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I've looked for solutions, but couldn't find any that work.

I have a variable called onlyVideo.

"onlyVideo" the string gets passed into a function. I want to set the variable onlyVideo inside the function as something. How can I do that?

(There are a number of variables that could be called into the function, so I need it to work dynamically, not hard coded if statements)

Edit: There's probably a better way of doing what you're attempting to do. I asked this early on in my javascript adventure and I haven't utilized it once since. Look up how javascript objects work.

a simple intro:

// create javascript object
var obj = { "key1": 0 };

// assign - set "key2" to 1
obj["key2"] = 1;

// read values
obj.key1 === 0;
obj.key2 === 1;

// read values with a string, same result as above
// but works with special characters and spaces
// and of course variables
obj["key1"] === 0;
obj["key2"] === 1;

// read with a variable
var key1Str = "key1";
obj[key1Str] === 0;

This is much better than using global variables and assigning them via window[variable]. Try to only use global variables if you can confidently say you know what you're doing.

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What are you using this for? Are you absolutely sure you need to set it to a normal local variable, and an Object (Hash) won't work? –  Dogbert Apr 10 '11 at 18:32
mmm... I still don't quite grasp why you want to do this in a world with arrays. Anyway, some of your code and explanation would help a lot. –  kevin9794 Apr 10 '11 at 18:34
i think we need more detail about what your ultimate goal is –  mcgrailm Apr 10 '11 at 18:35

6 Answers 6

up vote 94 down vote accepted

If it's a global variable then window[variableName] or in your case window["onlyVideo"] should do the trick.

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Even if not global, you can access it like that by scope[property] or even this[property] –  Wojciech Bednarski Jul 22 '14 at 21:38

Javascript has an Eval() function for such occassions

function (varString) {
  var myVar = eval(varString);
  // .....

Edit: Sorry, I think I skimmed the question too quickly. This will only get you the variable, to set it you need

function SetTo5(varString) {
  var newValue = 5;
  eval(varString + " = " + newValue);

But I imagine there is a more appropriate way to accomplish what you're looking for? I don't think eval() is something you really want to use unless there's a great reason for it. eval()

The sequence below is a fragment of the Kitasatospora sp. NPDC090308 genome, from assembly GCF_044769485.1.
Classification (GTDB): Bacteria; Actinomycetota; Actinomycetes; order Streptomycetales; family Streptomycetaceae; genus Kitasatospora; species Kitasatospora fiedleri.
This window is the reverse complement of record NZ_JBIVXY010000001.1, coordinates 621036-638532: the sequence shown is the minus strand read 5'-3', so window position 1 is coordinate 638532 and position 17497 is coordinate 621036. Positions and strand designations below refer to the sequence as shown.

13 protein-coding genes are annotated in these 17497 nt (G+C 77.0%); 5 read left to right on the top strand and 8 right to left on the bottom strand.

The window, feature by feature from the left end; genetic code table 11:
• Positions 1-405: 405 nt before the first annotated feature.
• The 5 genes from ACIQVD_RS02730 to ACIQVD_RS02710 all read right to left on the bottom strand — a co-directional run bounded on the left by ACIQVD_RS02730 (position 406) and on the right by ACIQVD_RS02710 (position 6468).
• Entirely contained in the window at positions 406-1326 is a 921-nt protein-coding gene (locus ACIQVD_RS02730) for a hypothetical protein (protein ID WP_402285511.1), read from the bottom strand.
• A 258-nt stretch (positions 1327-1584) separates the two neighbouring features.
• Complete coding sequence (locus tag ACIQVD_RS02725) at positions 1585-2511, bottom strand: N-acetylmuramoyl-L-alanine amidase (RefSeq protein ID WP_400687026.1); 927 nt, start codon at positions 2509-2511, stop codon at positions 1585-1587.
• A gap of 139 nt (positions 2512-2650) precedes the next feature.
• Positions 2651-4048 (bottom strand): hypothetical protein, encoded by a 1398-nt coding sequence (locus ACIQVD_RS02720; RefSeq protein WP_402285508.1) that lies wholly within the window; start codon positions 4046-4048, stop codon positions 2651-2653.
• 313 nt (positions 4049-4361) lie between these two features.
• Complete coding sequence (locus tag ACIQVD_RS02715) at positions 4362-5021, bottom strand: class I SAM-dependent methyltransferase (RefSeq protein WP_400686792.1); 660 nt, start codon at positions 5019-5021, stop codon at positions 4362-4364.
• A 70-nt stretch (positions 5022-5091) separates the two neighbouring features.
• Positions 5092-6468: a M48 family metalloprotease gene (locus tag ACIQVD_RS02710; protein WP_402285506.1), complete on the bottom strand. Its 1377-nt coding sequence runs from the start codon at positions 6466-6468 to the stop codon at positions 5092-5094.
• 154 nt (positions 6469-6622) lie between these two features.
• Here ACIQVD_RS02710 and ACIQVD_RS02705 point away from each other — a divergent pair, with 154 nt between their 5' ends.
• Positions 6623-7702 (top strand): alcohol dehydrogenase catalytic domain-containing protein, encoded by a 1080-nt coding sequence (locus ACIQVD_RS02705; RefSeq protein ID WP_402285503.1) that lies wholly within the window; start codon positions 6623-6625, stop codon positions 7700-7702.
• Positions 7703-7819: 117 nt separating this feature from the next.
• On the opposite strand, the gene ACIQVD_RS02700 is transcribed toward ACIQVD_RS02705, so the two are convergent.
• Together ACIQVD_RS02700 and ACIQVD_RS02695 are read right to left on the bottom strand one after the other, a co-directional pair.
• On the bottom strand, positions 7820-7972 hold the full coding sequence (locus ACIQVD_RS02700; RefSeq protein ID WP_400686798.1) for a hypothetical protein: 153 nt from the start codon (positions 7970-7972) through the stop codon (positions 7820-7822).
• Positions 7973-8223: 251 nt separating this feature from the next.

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Yeah I would go with this rather then using window ( it has some caveats) –  ingo Apr 10 '11 at 18:36
Why was one eval() answer downvoted to deletion, and this one upvoted? –  BoltClock Apr 10 '11 at 18:41
@BoltClock: good question. Also, I think I rushed and misread the question, I'm not sure my answer really helps the OP. I added an edit which I think does what @Switz wants, but I also agree with the comments on the question, there's probably a much more appropriate way to accomplish this –  goggin13 Apr 10 '11 at 18:43
@goggin You should regex-test the argument to make sure that it's a valid name. Just evaling the argument without checking it first is ridiculously insecure. –  Šime Vidas Apr 10 '11 at 18:54
This is the only realistic answer to the question. Just because it involved the "eeeeevil" eval does not make it any less true. Javascript does not have variable variables (such as $$varname in php) so this really is the only answer. Using window[varname] has the side-effect of introducing global variables, which might not be wanted. @Shaz I don't think you give modern JS interpreters enough credit. They are extremely fast, and parsing and executing a simple one line assignment operation is not going to spike anyone's CPU usage as long as it is not being done in a 1ms timer or tight loop. –  MooGoo Apr 10 '11 at 19:04
var myString = "echoHello";

window[myString] = function() {


Say no to the evil eval. Example here: http://fiddle.jshell.net/Shaz/WmA8t/

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You can access the window object as an associative array and set it that way

window["onlyVideo"] = "TEST";
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As far as eval vs. global variable solutions...

I think there are advantages to each but this is really a false dichotomy. If you are paranoid of the global namespace just create a temporary namespace & use the same technique.

var tempNamespace = {};
var myString = "myVarProperty";

tempNamespace[myString] = 5;

Pretty sure you could then access as tempNamespace.myVarProperty (now 5), avoiding using window for storage. (The string could also be put directly into the brackets)

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The window['variableName'] method ONLY works if the variable is defined in the global scope. The correct answer is "Refactor". If you can provide an "Object" context then a possible general solution exists, but there are some variables which no global function could resolve based on the scope of the variable.

    var findMe = 'no way';
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